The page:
To return, or not to return, that is the question.

The COVID-19 pandemic changed a lot of things in life, perhaps none bigger than mandating that almost everyone work from home. Now that the vaccine is starting to take hold, business leaders are being asked what their plan is for the return to work and there is certainly no consensus as to what might happen.

Some executives are steadfast in their opinion that employees need to come back to the office. Others are saying people can work from home forever.

Whatever the decision, the fact is we are moving into an era where hybrid work becomes the norm. In my discussions with company executives, the desire to move to this model is centered around worker productivity and costs. The last year or so has proven that people can be as productive at home, or even more productive than they are in the office.

Then there’s the added benefit of shedding expensive office space. While these reasons are certainly sound, there’s a third leg to this stool that must be considered, and that’s employee satisfaction.

Hybrid work is key to the happiness and well-being of employees around the world, according to a recent report from Avaya Inc. called Life and Work Beyond 2020. The report’s findings show COVID-19 has significantly shifted how employees view their place in the world, especially when it comes to where they work and their ability to be productive on their own terms.

Avaya surveyed more than 10,000 people from 11 countries in November 2020 to understand COVID-19’s impact on their attitudes toward home and work life. Only 27% of respondents reported no change in their attitudes between 2019 and 2020, while 43% said they were less happy. Much of the unhappiness is attributed to the lack of interaction with other people and, as expected, concerns for personal health.

However, 62% of the respondents reported being happier since the start of the pandemic because they could work from home. The high level of happiness is attributed to several factors, such as feeling trusted by an employer to be productive at home (57%) and being properly equipped with all the tools needed to work from home (56%).

Organizations were able to adjust to the new normal fairly quickly by shifting their employees to remote work and providing them with everything they need. Employees have responded well and many want to continue working from home post-COVID-19. In fact, 46% of the respondents see “work from anywhere” as a viable model in the future. Six in ten would support government policies that encourage a hybrid work environment.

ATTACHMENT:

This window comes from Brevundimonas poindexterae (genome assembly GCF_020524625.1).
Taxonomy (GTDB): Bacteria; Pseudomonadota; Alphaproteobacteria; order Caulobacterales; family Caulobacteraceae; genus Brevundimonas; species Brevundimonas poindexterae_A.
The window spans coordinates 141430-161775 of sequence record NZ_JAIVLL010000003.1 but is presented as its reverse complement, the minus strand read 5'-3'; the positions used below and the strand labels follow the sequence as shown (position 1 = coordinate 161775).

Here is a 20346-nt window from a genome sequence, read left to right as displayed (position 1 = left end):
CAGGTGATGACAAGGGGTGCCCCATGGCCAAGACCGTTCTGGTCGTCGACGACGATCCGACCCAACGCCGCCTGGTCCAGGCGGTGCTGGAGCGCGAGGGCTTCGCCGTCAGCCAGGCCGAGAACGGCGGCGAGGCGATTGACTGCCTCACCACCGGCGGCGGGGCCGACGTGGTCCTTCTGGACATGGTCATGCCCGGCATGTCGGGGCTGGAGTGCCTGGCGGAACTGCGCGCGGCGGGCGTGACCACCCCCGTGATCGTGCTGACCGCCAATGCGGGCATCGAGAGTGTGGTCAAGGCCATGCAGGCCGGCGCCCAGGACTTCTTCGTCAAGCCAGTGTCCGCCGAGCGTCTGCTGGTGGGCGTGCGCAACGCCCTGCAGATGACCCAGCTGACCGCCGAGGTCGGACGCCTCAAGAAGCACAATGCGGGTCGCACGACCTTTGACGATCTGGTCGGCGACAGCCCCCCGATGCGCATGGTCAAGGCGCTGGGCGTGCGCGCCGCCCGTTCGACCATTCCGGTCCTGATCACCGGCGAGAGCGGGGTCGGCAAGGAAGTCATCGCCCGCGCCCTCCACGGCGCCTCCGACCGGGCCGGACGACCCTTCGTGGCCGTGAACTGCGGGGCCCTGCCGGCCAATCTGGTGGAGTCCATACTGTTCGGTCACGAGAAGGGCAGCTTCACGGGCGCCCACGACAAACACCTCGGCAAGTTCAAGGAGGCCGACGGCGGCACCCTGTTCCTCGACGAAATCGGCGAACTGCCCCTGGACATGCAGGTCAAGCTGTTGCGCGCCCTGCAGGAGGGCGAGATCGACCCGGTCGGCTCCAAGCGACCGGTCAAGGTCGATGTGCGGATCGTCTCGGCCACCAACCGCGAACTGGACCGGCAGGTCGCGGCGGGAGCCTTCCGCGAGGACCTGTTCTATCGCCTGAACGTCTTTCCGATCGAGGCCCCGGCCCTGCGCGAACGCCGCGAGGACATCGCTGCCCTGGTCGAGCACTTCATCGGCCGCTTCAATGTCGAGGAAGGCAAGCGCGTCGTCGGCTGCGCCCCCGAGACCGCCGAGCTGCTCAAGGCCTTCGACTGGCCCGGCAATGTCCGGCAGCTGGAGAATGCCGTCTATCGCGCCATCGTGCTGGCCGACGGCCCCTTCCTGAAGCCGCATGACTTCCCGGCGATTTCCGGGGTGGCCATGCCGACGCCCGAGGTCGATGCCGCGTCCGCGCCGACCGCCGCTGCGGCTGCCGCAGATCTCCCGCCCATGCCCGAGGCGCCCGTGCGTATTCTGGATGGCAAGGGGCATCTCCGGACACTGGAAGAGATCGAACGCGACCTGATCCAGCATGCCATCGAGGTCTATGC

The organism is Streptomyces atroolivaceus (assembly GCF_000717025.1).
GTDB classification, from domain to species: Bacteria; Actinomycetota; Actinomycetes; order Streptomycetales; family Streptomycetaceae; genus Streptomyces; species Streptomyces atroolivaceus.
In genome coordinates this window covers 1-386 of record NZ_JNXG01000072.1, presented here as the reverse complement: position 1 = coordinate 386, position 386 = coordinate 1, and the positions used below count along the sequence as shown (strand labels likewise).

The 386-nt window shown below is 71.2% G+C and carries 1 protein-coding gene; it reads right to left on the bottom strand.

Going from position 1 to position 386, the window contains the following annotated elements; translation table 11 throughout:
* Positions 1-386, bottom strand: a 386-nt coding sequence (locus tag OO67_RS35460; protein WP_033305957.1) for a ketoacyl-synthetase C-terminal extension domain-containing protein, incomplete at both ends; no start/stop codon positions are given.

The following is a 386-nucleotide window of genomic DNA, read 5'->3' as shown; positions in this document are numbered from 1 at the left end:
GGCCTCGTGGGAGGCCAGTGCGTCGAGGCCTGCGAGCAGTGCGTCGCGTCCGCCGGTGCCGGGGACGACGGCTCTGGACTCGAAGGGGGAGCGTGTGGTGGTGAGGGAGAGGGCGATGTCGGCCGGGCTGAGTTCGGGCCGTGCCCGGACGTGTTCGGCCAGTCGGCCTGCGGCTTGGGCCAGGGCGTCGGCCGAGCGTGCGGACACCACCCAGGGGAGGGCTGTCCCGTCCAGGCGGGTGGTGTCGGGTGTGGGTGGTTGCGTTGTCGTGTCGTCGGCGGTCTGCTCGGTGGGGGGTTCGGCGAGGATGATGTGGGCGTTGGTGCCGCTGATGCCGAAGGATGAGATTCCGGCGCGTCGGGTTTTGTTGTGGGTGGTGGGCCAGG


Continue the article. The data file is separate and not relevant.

The findings are not all positive. A little over half of the respondents worry about going back to a fully in-office workday. Business leaders should heed this warning and repeatedly communicate return-to-work plans but be willing to be flexible depending on worker feedback.

Others are concerned about a changing work environment affecting individual jobs, with 45% feeling anxious about automation potentially impacting their roles. Meanwhile, 37% of the respondents feel angry having to work long hours to pay for childcare instead of spending time with their children.

People are increasingly feeling uneasy as a result of digital transformation and worry about losing their freedom. While artificial intelligence and automation have boosted productivity and efficiency, they are also influencing the human aspect of work. In addition to worrying about losing jobs to automation and AI, 43% of the respondents said they were concerned about privacy and being monitored by their employers when working remotely.

This is where employers need to learn to trust people to do their jobs instead of trying to monitor every little activity.  Collaboration providers such as Avaya need to be careful of the capabilities built into their products that can act as “big brother.” Microsoft Corp. recently come under fire for rolling out new features that effectively spy on workers.

My advice to information technology and business leaders is that if you can’t trust workers to do their jobs remotely, then you either have the wrong managers or the wrong workers. If productivity suffers, then address it, but workers need to be given the chance to fail before endless monitoring is implemented.

Nevertheless, people are feeling mostly optimistic about future work and have a renewed focus on their wellbeing. Organizations with a hybrid work model — offering a choice of working from home and at the office—are likely to have happier, more productive employees. The same goes for organizations that equip their employees with the right technologies and connectivity to work remotely. Employees feel inspired and more confident as a result.

As evident from the data, those who are most satisfied with the current state of their work-life have employers that trust, respect and empower them. For organizations, the employee experience will be the main focus as hybrid work models evolve. Organizations that provide a consistent experience for everyone, regardless of where they work, will have the happiest employees.